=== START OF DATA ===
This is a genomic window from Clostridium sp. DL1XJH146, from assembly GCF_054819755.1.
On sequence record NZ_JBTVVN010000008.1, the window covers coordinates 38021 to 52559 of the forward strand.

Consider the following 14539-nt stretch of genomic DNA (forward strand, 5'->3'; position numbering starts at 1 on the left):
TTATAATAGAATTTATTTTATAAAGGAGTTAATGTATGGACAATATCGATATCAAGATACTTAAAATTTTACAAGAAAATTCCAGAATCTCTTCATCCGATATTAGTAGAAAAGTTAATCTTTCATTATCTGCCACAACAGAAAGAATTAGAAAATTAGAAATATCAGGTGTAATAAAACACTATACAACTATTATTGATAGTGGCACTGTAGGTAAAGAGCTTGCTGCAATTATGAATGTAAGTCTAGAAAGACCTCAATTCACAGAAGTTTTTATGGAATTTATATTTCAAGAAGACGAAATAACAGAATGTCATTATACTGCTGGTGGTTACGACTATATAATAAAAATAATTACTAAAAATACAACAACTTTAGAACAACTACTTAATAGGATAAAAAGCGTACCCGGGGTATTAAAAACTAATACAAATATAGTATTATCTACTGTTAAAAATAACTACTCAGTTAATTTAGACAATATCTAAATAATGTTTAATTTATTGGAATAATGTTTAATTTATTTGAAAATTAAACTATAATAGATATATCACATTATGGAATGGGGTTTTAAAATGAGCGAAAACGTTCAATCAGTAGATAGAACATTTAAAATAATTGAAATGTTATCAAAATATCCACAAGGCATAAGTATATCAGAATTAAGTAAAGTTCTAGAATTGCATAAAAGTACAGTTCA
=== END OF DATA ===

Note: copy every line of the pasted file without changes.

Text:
This is a genomic window from Clostridium sp. DL1XJH146, from assembly GCF_054819755.1.
On sequence record NZ_JBTVVN010000008.1, the window covers coordinates 38021 to 52559 of the forward strand.

Consider the following 14539-nt stretch of genomic DNA (forward strand, 5'->3'; position numbering starts at 1 on the left):
TTATAATAGAATTTATTTTATAAAGGAGTTAATGTATGGACAATATCGATATCAAGATACTTAAAATTTTACAAGAAAATTCCAGAATCTCTTCATCCGATATTAGTAGAAAAGTTAATCTTTCATTATCTGCCACAACAGAAAGAATTAGAAAATTAGAAATATCAGGTGTAATAAAACACTATACAACTATTATTGATAGTGGCACTGTAGGTAAAGAGCTTGCTGCAATTATGAATGTAAGTCTAGAAAGACCTCAATTCACAGAAGTTTTTATGGAATTTATATTTCAAGAAGACGAAATAACAGAATGTCATTATACTGCTGGTGGTTACGACTATATAATAAAAATAATTACTAAAAATACAACAACTTTAGAACAACTACTTAATAGGATAAAAAGCGTACCCGGGGTATTAAAAACTAATACAAATATAGTATTATCTACTGTTAAAAATAACTACTCAGTTAATTTAGACAATATCTAAATAATGTTTAATTTATTGGAATAATGTTTAATTTATTTGAAAATTAAACTATAATAGATATATCACATTATGGAATGGGGTTTTAAAATGAGCGAAAACGTTCAATCAGTAGATAGAACATTTAAAATAATTGAAATGTTATCAAAATATCCACAAGGCATAAGTATATCAGAATTAAGTAAAGTTCTAGAATTGCATAAAAGTACAGTTCA